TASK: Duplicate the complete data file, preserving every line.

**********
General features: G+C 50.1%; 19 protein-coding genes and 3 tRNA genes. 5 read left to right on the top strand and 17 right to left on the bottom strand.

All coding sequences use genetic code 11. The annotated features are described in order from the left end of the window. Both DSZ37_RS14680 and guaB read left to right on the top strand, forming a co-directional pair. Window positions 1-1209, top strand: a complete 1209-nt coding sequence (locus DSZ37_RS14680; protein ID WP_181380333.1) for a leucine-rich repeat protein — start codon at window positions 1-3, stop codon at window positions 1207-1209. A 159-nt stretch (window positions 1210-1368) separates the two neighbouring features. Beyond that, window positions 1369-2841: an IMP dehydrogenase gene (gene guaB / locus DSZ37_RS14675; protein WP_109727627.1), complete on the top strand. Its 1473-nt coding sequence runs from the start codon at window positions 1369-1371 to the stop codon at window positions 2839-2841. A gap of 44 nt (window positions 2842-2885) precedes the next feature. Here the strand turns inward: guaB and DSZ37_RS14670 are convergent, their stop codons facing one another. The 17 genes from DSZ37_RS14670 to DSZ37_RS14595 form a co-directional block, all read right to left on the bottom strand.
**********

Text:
General features: G+C 50.1%; 19 protein-coding genes and 3 tRNA genes. 5 read left to right on the top strand and 17 right to left on the bottom strand.

All coding sequences use genetic code 11. The annotated features are described in order from the left end of the window. Both DSZ37_RS14680 and guaB read left to right on the top strand, forming a co-directional pair. Window positions 1-1209, top strand: a complete 1209-nt coding sequence (locus DSZ37_RS14680; protein ID WP_181380333.1) for a leucine-rich repeat protein — start codon at window positions 1-3, stop codon at window positions 1207-1209. A 159-nt stretch (window positions 1210-1368) separates the two neighbouring features. Beyond that, window positions 1369-2841: an IMP dehydrogenase gene (gene guaB / locus DSZ37_RS14675; protein WP_109727627.1), complete on the top strand. Its 1473-nt coding sequence runs from the start codon at window positions 1369-1371 to the stop codon at window positions 2839-2841. A gap of 44 nt (window positions 2842-2885) precedes the next feature. Here the strand turns inward: guaB and DSZ37_RS14670 are convergent, their stop codons facing one another. The 17 genes from DSZ37_RS14670 to DSZ37_RS14595 form a co-directional block, all read right to left on the bottom strand.